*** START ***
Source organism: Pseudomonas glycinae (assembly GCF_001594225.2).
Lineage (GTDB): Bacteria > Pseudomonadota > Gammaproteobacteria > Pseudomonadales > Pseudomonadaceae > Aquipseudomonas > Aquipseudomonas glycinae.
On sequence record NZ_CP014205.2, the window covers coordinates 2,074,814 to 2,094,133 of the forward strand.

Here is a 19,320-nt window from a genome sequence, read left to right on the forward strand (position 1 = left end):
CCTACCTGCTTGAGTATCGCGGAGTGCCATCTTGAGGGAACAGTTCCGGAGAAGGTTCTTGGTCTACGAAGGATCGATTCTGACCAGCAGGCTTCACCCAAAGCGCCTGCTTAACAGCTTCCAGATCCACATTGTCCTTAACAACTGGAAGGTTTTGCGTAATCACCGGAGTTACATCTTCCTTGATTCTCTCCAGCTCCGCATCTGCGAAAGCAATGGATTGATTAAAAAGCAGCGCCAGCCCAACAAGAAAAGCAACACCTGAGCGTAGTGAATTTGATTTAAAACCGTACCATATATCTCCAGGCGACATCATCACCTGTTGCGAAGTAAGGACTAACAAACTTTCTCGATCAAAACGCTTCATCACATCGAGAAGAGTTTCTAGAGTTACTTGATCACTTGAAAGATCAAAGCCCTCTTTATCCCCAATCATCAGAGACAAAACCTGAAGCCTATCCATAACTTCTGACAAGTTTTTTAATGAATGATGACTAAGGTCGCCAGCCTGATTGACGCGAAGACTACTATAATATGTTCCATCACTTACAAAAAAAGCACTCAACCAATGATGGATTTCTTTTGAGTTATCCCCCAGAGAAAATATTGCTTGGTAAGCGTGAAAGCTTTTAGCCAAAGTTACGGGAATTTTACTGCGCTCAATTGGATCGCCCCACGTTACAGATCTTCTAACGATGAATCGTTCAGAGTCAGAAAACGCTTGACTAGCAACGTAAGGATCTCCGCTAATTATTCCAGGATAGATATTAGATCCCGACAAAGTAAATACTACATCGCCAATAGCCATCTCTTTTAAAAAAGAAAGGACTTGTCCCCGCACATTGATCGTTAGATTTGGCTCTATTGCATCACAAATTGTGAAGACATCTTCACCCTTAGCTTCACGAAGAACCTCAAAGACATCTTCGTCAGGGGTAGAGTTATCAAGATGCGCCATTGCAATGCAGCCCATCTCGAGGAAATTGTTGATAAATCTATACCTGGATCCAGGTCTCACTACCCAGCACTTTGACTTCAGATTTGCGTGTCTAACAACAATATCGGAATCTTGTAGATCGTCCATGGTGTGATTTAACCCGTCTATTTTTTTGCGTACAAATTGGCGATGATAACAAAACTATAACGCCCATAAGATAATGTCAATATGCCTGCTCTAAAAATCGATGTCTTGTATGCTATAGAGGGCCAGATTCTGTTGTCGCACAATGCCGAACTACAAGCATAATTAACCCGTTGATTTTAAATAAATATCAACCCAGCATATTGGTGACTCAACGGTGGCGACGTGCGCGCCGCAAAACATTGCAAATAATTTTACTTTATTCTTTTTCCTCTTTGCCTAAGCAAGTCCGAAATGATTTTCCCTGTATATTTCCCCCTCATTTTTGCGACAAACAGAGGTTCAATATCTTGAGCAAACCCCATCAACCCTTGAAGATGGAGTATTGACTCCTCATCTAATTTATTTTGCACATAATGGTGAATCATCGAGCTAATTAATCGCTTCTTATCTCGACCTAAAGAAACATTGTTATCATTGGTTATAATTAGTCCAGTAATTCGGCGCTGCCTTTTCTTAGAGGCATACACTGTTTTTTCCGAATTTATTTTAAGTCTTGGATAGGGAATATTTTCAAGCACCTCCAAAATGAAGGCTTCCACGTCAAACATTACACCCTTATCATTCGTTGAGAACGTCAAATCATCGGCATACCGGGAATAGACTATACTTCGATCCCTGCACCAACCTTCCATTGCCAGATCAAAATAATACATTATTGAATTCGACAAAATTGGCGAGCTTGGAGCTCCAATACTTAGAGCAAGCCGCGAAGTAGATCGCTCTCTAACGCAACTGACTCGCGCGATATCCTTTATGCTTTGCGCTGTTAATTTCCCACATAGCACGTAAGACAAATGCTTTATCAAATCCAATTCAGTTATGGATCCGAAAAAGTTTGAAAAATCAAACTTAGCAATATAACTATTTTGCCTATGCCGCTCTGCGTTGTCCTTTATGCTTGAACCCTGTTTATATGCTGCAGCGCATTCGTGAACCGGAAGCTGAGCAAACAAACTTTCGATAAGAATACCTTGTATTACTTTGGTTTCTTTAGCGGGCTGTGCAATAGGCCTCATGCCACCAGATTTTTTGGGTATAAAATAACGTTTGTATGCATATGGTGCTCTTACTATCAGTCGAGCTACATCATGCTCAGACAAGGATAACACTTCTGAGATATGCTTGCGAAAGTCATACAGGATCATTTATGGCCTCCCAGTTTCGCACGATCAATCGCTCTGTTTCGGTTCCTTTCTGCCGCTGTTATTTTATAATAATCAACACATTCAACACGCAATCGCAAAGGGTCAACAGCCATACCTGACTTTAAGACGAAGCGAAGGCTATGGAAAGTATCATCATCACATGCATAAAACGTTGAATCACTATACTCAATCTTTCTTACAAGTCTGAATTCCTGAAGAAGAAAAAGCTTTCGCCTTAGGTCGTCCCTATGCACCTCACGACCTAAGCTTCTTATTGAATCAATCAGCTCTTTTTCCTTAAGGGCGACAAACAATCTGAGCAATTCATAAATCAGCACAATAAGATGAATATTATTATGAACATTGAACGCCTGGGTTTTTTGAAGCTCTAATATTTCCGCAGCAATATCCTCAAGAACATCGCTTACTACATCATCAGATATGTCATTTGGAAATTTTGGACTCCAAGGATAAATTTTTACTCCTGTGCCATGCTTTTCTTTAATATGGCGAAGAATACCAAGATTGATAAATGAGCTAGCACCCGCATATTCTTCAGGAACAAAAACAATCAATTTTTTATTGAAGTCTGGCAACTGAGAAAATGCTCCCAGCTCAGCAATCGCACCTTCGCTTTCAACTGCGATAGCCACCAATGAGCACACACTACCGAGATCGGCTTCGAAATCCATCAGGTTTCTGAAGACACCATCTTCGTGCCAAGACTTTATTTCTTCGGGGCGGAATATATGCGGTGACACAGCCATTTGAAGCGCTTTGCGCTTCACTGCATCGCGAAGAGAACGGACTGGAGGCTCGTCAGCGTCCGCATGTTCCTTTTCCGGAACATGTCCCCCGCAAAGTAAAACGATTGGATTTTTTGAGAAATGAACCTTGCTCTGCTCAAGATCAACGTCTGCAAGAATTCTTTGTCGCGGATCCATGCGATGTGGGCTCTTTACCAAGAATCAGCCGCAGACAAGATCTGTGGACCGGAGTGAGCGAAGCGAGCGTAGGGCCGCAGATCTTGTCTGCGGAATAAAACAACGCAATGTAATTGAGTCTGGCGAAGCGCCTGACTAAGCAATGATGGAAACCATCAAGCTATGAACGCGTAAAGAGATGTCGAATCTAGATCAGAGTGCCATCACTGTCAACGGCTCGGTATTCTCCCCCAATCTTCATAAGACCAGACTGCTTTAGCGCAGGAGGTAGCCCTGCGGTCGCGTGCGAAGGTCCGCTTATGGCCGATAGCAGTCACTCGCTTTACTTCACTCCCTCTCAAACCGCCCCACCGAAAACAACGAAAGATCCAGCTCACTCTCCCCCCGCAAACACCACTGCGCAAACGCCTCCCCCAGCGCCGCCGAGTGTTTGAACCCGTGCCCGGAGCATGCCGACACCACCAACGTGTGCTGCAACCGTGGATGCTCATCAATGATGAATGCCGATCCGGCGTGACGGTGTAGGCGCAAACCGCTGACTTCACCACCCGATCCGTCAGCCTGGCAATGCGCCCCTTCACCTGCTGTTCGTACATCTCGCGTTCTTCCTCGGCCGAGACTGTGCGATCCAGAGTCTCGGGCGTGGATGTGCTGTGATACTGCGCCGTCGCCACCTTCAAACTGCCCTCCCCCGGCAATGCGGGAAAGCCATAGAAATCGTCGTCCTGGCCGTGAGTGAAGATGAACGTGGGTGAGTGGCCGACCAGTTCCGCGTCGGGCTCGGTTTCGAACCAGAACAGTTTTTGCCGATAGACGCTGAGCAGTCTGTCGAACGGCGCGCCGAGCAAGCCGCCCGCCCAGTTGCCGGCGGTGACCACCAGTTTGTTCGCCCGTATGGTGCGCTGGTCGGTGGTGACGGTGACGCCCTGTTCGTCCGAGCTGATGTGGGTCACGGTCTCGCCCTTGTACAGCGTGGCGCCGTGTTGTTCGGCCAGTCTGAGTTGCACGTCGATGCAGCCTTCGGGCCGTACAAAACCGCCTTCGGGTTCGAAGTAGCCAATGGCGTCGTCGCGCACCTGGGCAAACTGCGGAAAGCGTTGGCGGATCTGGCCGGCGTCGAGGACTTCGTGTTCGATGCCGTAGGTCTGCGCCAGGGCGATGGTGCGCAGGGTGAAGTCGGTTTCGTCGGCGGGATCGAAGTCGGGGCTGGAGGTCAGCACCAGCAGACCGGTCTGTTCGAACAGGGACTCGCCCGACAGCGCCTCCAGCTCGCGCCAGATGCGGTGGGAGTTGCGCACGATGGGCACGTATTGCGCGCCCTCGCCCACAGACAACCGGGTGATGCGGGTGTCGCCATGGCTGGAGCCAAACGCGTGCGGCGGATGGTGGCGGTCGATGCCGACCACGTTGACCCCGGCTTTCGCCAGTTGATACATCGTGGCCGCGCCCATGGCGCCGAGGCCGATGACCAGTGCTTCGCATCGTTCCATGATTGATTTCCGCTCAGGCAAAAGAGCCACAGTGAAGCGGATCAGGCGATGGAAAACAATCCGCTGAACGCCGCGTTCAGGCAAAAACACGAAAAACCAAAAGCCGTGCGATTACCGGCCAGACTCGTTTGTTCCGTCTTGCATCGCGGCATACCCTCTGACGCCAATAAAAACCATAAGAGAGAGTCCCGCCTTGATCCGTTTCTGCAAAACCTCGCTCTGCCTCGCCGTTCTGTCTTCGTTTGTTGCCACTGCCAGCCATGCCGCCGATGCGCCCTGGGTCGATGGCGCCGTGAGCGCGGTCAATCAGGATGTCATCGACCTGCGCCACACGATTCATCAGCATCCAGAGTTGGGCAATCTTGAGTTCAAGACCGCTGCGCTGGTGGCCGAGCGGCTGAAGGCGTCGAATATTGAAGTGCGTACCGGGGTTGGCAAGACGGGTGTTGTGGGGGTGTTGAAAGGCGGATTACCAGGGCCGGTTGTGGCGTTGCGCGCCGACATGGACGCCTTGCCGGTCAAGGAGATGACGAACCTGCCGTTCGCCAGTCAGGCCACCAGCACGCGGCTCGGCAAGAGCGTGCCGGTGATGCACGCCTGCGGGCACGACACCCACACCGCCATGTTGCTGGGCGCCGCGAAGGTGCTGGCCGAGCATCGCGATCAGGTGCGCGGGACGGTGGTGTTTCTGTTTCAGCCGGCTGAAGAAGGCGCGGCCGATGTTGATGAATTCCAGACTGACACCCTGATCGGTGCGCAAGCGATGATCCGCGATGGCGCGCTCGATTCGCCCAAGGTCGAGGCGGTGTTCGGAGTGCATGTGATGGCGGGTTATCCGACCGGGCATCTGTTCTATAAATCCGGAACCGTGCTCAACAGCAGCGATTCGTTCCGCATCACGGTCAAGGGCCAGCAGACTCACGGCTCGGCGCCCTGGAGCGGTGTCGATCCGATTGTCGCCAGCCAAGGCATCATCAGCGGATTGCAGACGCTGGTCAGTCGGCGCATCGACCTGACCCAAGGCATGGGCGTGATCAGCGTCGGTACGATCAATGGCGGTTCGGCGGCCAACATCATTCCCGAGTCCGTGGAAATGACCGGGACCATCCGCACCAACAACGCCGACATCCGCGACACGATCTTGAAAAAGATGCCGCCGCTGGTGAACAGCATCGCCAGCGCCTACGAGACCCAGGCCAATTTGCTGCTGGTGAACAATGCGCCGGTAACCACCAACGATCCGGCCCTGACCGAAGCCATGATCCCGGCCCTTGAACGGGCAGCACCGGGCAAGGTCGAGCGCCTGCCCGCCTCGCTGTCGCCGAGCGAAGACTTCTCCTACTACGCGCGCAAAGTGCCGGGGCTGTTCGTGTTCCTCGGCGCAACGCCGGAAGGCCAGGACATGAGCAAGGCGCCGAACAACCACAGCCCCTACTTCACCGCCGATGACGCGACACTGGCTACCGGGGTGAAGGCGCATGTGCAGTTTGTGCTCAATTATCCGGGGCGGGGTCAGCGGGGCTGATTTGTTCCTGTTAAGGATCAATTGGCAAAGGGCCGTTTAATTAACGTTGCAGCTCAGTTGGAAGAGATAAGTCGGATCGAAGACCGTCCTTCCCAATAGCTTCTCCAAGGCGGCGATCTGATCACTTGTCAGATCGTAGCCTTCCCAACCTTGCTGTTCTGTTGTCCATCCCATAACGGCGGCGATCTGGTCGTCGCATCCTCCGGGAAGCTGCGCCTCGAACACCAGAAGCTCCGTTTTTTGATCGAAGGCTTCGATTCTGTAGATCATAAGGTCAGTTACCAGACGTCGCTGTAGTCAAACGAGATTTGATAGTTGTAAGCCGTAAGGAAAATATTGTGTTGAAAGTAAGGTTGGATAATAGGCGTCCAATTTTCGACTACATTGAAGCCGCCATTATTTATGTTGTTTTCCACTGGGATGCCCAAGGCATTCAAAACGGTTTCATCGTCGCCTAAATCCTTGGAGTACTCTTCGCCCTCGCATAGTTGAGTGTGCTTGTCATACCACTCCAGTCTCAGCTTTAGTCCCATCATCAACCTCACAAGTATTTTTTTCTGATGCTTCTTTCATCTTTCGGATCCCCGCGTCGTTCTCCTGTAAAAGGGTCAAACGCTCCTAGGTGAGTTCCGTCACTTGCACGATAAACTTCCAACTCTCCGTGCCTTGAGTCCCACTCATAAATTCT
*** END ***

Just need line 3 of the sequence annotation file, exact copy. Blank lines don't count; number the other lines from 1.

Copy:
On sequence record NZ_CP014205.2, the window covers coordinates 2,074,814 to 2,094,133 of the forward strand.